Shawn Atleo, national chief of the Assembly of First Nations, has criticized a remark by Prime Minister Stephen Harper that Canada does not have a colonial past.
Harper made the comment on September 25 at a press conference during the G20 summit in Pittsburgh.
“We also have no history of colonialism,” the Conservative prime minister said. “So we have all of the things that many people admire about the great powers but none of the things that threaten or bother them.”
Yesterday (October 1), Atleo released the following statement:
The Prime Minister must be held to the highest standard especially when speaking to the international community. There is no room for error. The current line of response from federal officials that the Prime Minister’s remarks were taken ”˜out of context’ is simply not good enough for someone in his position.
I have spoken with the Minister of Indian Affairs and urged him and the Prime Minister to meet with First Nations in good faith to address this matter and, equally important, begin the work of reconciliation that lies ahead. The Prime Minister stated in his apology to students of residential schools that, ”˜There is no place in Canada for the attitudes that inspired the Indian Residential Schools system to ever prevail again.’ The Prime Minister must ensure that such commitments inform every statement and action.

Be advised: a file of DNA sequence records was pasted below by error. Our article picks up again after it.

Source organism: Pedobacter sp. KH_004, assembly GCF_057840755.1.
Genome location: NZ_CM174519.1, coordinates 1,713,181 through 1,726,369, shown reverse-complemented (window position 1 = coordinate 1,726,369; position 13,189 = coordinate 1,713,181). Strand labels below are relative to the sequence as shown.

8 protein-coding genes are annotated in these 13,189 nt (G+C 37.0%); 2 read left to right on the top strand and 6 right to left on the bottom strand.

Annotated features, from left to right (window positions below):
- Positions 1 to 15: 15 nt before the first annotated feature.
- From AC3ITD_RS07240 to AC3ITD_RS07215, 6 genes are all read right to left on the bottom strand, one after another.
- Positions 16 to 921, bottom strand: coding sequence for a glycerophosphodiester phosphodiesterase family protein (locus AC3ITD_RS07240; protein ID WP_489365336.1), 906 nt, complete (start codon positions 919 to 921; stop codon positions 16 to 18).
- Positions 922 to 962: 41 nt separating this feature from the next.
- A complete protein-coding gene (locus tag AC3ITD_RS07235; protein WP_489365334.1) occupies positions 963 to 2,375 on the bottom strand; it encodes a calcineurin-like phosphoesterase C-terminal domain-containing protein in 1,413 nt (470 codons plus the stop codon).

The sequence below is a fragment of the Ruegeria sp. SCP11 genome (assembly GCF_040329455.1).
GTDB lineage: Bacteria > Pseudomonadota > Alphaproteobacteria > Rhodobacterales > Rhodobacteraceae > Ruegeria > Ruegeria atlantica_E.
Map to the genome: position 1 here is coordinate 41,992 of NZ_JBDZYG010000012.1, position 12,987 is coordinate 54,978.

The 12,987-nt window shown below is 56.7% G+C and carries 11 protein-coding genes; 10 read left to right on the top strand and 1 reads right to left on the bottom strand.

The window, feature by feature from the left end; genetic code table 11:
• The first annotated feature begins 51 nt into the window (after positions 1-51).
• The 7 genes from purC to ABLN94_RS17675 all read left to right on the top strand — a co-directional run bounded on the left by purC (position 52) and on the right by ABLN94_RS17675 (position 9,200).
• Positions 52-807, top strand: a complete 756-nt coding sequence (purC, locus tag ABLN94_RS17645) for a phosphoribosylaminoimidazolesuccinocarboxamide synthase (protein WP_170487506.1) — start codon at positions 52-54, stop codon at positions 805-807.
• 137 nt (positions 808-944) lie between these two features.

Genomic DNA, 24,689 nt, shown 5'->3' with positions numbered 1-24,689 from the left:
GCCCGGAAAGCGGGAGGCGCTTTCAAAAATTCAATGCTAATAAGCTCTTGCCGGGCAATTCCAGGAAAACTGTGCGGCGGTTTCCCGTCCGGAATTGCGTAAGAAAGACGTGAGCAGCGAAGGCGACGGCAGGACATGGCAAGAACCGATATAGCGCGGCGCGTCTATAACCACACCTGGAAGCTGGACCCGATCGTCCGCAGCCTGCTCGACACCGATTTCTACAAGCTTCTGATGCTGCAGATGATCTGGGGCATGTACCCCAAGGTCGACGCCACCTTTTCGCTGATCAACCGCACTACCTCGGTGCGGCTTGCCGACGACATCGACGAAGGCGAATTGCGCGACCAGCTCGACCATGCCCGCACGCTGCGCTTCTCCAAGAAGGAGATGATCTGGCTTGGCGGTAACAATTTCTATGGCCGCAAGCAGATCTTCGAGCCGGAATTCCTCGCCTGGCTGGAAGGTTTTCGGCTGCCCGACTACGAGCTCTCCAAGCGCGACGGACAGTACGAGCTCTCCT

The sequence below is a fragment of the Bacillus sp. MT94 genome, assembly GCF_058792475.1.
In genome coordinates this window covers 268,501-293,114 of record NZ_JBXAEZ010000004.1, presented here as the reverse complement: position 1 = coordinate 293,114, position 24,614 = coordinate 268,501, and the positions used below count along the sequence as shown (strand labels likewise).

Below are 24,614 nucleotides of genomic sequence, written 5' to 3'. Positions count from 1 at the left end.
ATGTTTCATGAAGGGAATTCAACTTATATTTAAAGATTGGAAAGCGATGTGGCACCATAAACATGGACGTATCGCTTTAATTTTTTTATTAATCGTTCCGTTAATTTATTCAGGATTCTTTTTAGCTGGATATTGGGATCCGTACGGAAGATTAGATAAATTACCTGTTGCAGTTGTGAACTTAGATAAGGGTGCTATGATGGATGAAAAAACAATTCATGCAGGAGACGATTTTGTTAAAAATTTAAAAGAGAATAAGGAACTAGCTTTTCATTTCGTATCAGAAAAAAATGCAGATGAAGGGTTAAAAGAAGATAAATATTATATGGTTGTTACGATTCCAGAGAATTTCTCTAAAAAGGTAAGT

The effects of colonialism remain today. It is the attitude that fueled the residential schools; the colonial Indian Act that displaces traditional forms of First Nations governance; the theft of Indian lands and forced relocations of First Nations communities; the criminalization and suppression of First Nations languages and cultural practices; the chronic under-funding of First Nations communities and programs; and the denial of Treaty and Aboriginal rights, even though they are recognized in Canada’s Constitution.
Internationally, Canada has been scrutinized and harshly criticized for its treatment of Indigenous peoples and failure to respect Aboriginal and Treaty rights. Canada is increasingly isolated as one of only three nations in the world that has refused to sign the United Nations Declaration on the Rights of Indigenous Peoples, a document that rejects the doctrine of colonialism.
The Prime Minister’s statement speaks to the need for greater public education about First Nations and Canadian history. It may be possible to use this moment to begin bridging this gulf of misunderstanding. The future cannot be built without due regard to the past, without reconciling the incredible harm and injustice with a genuine commitment to move forward in truth and respect.
First Nations leaders and Canadians call on the Prime Minister to honour the apology and to make clear the path to reconciliation.
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